Tom Jones (1963 Film)
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Tom Jones 1963 Film

Tom Jones
Poster - Tom Jones 01.jpg
Theatrical poster
Directed byTony Richardson
Produced byTony Richardson
Michael Holden
Oscar Lewenstein
Michael Balcon (uncredited)
Screenplay byJohn Osborne
Based onThe History of Tom Jones, a Foundling
by Henry Fielding
Narrated byMicheál Mac Liammóir
Music byJohn Addison
CinematographyWalter Lassally
Edited byAntony Gibbs
Distributed byUnited Artists
Release date
  • 29 September 1963 (1963-09-29) (Venice)
Running time
128 minutes
CountryUnited Kingdom
Budget$1 million (£467,000)[1][2]
Box office$37.6 million

Tom Jones is a 1963 British comedy film, an adaptation of Henry Fielding's classic novel The History of Tom Jones, a Foundling (1749), starring Albert Finney as the titular hero. It was one of the most critically acclaimed and popular comedies of its time,[3] and won four Academy Awards, including Best Picture. The film was produced and directed by Tony Richardson and the screenplay was adapted by playwright John Osborne.

Tom Jones was a success both critically and at the box-office. At the 36th Academy Awards, it was nominated for ten Oscars, winning four: Best Picture, Best Director for Richardson, Best Adapted Screenplay and Best Original Score. It also won two Golden Globe Awards, including Best Motion Picture - Musical or Comedy, and three BAFTA Awards, including Best Film and Best British Film.

In 1999 the British Film Institute ranked it as the 51st greatest British film of the 20th Century.


The film begins with a silent film sequence, with subtitles, during which Squire Allworthy returns to his estate after a lengthy stay in London and discovers a baby in his bed. Thinking that one of his maids, Jenny Jones, and his barber, Mr. Partridge, conceived the illegitimate baby out of lust, the squire banishes them. He names the infant Tom Jones and chooses to raise him as if he were his own son; Tom grows up loving him like a father.

Tom becomes a lively young man whose good looks and kind heart make him very popular with girls and women. He truly loves only the gentle Sophie Western (Sophia "Sophy" in the novel), daughter of a neighbor, who returns his passion. Tom is stigmatized as a "bastard" and cannot wed a young lady of her class. Sophie, too, must hide her feelings while her aunt and her father, Squire Western, try to coerce her to marry someone they think more suitable, the nephew of Squire Allworthy.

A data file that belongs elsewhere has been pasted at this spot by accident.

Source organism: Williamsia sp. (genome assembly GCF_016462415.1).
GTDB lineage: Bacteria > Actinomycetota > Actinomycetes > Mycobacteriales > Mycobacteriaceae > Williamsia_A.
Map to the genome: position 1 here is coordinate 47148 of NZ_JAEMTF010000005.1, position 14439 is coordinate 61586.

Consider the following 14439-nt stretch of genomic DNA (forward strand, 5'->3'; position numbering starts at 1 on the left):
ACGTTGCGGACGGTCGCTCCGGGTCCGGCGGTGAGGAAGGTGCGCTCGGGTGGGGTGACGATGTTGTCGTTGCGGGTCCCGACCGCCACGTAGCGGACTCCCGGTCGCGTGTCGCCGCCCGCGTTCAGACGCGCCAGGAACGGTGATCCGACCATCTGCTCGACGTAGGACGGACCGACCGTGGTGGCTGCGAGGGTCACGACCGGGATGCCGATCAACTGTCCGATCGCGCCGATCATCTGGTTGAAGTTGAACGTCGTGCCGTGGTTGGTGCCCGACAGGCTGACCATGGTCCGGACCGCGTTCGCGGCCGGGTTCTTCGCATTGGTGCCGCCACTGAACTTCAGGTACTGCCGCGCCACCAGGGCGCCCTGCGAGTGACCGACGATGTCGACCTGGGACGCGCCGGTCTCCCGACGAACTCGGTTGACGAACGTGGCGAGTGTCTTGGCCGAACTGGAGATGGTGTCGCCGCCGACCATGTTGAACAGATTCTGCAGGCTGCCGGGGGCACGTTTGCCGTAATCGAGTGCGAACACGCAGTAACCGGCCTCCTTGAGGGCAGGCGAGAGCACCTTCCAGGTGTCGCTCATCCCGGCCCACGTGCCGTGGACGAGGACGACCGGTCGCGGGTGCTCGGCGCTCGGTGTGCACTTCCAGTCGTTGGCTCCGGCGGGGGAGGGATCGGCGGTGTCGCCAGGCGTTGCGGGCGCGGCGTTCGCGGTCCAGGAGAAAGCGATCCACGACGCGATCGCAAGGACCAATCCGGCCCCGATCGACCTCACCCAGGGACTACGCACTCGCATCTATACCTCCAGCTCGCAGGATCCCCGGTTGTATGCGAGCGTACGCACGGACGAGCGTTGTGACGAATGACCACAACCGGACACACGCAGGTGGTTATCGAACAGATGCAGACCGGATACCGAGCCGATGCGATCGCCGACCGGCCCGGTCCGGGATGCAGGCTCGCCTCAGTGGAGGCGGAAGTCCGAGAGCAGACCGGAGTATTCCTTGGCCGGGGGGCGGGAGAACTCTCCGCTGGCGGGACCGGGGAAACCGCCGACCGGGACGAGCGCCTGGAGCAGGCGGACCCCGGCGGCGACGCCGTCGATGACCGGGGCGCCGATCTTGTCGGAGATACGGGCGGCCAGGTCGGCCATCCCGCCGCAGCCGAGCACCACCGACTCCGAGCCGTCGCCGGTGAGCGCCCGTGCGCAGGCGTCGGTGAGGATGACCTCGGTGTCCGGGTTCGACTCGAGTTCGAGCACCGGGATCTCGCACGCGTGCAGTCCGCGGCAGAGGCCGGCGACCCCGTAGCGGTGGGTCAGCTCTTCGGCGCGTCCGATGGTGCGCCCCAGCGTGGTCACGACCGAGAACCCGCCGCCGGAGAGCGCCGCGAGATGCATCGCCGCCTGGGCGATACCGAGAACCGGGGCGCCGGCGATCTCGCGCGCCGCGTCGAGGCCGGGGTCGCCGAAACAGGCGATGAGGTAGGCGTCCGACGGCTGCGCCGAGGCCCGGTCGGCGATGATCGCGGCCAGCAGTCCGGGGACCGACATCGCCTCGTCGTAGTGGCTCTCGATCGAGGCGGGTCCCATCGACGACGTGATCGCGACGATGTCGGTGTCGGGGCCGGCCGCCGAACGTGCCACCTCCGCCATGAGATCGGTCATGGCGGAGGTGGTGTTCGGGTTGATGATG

This young man is Mr. Blifil, the son of Squire Allworthy's widowed sister Bridget. Although of legitimate birth and appropriate class, he is an ill-natured, prig with plenty of hypocritical 'virtue.' When Bridget dies unexpectedly, Blifil intercepts a letter, which his mother intended for his uncle's eyes only. The letter's contents are not revealed until late in the film. But after his mother's funeral, Blifil and his two tutors, Mr. Thwackum and Mr. Square (who also tutored Tom), join forces to convince the squire that Tom is a villain. Allworthy gives Tom a small cash legacy and sorrowfully sends him out into the world to seek his fortune.

In his odyssey on the roads, Tom is knocked unconscious while defending the good name of his beloved Sophie and robbed of his small legacy. He also flees from a jealous Irishman who falsely accuses him of having an affair with his wife, Sophie's cousin; engages in deadly sword fights, saves a Mrs. Waters from an evil British Redcoat officer, and later beds her. Before that occurs, Tom and Mrs. Waters have a celebrated scene in which they wordlessly and voraciously consume an enormous meal while gazing lustfully at each other. Later Tom learns that Mrs. Waters is allegedly his mother, and meets Partridge, his alleged biological father.